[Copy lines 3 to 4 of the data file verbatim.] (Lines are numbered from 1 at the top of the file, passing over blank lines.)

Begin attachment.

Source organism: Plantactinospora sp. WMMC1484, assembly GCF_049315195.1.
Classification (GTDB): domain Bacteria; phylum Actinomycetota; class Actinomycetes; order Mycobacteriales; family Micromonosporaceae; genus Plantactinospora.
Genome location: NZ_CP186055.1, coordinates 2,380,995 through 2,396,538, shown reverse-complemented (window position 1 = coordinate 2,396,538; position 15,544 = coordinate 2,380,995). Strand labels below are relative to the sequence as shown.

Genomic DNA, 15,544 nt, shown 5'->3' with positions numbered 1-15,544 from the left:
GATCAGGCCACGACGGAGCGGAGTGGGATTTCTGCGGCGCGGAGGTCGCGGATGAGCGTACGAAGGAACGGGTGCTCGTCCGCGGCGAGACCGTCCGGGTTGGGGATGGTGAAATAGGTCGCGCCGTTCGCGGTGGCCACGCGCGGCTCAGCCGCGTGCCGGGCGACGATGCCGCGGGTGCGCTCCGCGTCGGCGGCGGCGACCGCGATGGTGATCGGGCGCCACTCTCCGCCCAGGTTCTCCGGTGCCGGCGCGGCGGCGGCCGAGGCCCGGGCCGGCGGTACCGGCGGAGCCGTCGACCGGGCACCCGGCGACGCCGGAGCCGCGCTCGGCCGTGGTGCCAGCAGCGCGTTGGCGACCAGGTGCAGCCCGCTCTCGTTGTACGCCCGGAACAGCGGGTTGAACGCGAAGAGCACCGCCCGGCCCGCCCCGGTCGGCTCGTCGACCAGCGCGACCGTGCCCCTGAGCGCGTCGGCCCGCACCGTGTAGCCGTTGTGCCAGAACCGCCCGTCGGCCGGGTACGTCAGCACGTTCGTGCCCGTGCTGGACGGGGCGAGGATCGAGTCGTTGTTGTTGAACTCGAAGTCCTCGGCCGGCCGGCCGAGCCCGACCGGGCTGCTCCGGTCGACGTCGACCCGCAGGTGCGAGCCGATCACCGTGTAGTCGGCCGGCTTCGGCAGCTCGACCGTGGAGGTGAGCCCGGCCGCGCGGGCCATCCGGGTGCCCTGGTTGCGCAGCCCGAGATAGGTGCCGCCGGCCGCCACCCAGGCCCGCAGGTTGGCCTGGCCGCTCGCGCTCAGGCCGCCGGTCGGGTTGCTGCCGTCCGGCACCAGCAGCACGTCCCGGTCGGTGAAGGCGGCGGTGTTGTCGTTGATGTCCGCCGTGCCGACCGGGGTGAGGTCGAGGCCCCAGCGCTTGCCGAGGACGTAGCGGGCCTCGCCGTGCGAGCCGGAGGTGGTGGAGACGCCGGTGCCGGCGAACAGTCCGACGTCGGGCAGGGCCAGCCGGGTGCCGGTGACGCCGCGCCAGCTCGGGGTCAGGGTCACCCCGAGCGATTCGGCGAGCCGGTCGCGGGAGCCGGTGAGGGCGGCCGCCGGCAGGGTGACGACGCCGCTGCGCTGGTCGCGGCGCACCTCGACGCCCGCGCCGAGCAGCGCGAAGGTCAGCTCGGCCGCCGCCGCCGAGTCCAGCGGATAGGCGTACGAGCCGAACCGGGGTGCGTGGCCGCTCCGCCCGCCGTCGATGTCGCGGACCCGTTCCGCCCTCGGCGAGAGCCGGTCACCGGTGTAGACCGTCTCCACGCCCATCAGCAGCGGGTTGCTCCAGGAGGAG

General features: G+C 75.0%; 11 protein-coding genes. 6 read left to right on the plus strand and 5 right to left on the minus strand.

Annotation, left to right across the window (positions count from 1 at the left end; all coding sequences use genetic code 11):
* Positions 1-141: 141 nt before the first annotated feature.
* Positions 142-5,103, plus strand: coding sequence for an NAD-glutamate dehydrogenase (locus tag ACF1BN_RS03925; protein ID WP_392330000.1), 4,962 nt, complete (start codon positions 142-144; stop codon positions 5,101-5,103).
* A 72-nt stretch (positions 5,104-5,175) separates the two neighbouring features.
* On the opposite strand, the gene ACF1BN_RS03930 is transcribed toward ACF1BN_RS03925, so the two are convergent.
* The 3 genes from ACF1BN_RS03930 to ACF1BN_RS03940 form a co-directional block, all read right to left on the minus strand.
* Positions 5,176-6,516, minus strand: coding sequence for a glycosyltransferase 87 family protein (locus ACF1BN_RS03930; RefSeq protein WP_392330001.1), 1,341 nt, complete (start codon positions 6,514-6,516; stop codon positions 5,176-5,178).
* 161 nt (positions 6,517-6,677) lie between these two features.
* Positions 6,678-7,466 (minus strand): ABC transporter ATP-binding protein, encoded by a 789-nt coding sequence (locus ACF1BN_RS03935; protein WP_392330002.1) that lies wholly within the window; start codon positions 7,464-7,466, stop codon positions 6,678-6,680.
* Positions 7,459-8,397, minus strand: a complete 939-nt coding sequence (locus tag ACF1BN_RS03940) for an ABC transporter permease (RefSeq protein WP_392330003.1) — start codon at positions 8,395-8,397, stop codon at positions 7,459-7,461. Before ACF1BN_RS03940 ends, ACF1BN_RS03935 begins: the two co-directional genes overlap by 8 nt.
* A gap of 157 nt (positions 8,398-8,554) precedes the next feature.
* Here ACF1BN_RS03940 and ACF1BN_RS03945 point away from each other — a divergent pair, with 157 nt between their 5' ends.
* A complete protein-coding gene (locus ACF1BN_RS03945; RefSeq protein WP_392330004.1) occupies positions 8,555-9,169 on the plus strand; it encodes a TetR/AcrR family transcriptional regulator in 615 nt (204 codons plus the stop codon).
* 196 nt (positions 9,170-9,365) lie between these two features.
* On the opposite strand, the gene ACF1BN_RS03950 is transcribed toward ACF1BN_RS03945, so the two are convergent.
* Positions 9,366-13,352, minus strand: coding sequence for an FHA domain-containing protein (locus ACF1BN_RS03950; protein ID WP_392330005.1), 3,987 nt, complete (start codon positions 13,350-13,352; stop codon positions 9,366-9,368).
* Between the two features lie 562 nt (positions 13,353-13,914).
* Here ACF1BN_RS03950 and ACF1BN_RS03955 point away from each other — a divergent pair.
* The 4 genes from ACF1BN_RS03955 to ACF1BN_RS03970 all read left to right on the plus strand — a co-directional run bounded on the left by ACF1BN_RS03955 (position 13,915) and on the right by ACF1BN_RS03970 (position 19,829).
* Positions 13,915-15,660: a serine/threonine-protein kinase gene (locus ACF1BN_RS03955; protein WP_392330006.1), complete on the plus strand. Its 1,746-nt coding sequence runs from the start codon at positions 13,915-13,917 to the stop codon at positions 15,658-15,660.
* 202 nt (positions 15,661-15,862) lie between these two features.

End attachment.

Genome location: NZ_CP186055.1, coordinates 2,380,995 through 2,396,538, shown reverse-complemented (window position 1 = coordinate 2,396,538; position 15,544 = coordinate 2,380,995). Strand labels below are relative to the sequence as shown.

Genomic DNA, 15,544 nt, shown 5'->3' with positions numbered 1-15,544 from the left: